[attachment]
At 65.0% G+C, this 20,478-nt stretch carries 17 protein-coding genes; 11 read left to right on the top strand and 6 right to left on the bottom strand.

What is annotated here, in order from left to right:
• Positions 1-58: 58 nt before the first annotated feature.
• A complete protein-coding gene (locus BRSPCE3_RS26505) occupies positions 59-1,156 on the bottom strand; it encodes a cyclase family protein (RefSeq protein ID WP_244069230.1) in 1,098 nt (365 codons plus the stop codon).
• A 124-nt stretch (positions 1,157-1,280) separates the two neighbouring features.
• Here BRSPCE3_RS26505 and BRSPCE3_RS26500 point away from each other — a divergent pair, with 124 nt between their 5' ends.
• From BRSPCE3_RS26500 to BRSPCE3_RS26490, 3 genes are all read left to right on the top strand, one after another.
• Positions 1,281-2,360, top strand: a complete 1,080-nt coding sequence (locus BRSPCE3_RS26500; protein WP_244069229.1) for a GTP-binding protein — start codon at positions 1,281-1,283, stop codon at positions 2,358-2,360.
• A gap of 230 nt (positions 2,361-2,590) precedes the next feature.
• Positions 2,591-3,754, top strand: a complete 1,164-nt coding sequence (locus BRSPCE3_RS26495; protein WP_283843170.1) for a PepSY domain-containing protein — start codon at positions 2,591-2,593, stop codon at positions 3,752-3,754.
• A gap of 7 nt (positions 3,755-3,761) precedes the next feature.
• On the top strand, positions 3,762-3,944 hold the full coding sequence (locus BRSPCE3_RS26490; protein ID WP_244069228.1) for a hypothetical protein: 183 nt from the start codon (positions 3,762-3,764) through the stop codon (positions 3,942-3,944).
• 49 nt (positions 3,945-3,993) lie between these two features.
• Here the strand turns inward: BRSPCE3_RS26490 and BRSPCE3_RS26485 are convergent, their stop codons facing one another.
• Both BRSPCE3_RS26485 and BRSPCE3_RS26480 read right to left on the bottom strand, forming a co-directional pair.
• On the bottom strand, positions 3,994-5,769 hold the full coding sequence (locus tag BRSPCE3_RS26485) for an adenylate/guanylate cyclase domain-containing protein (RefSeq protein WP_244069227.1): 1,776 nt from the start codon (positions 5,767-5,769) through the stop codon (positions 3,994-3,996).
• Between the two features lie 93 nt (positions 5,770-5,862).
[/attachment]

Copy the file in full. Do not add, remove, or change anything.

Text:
At 65.0% G+C, this 20,478-nt stretch carries 17 protein-coding genes; 11 read left to right on the top strand and 6 right to left on the bottom strand.

What is annotated here, in order from left to right:
• Positions 1-58: 58 nt before the first annotated feature.
• A complete protein-coding gene (locus BRSPCE3_RS26505) occupies positions 59-1,156 on the bottom strand; it encodes a cyclase family protein (RefSeq protein ID WP_244069230.1) in 1,098 nt (365 codons plus the stop codon).
• A 124-nt stretch (positions 1,157-1,280) separates the two neighbouring features.
• Here BRSPCE3_RS26505 and BRSPCE3_RS26500 point away from each other — a divergent pair, with 124 nt between their 5' ends.
• From BRSPCE3_RS26500 to BRSPCE3_RS26490, 3 genes are all read left to right on the top strand, one after another.
• Positions 1,281-2,360, top strand: a complete 1,080-nt coding sequence (locus BRSPCE3_RS26500; protein WP_244069229.1) for a GTP-binding protein — start codon at positions 1,281-1,283, stop codon at positions 2,358-2,360.
• A gap of 230 nt (positions 2,361-2,590) precedes the next feature.
• Positions 2,591-3,754, top strand: a complete 1,164-nt coding sequence (locus BRSPCE3_RS26495; protein WP_283843170.1) for a PepSY domain-containing protein — start codon at positions 2,591-2,593, stop codon at positions 3,752-3,754.
• A gap of 7 nt (positions 3,755-3,761) precedes the next feature.
• On the top strand, positions 3,762-3,944 hold the full coding sequence (locus BRSPCE3_RS26490; protein ID WP_244069228.1) for a hypothetical protein: 183 nt from the start codon (positions 3,762-3,764) through the stop codon (positions 3,942-3,944).
• 49 nt (positions 3,945-3,993) lie between these two features.
• Here the strand turns inward: BRSPCE3_RS26490 and BRSPCE3_RS26485 are convergent, their stop codons facing one another.
• Both BRSPCE3_RS26485 and BRSPCE3_RS26480 read right to left on the bottom strand, forming a co-directional pair.
• On the bottom strand, positions 3,994-5,769 hold the full coding sequence (locus tag BRSPCE3_RS26485) for an adenylate/guanylate cyclase domain-containing protein (RefSeq protein WP_244069227.1): 1,776 nt from the start codon (positions 5,767-5,769) through the stop codon (positions 3,994-3,996).
• Between the two features lie 93 nt (positions 5,770-5,862).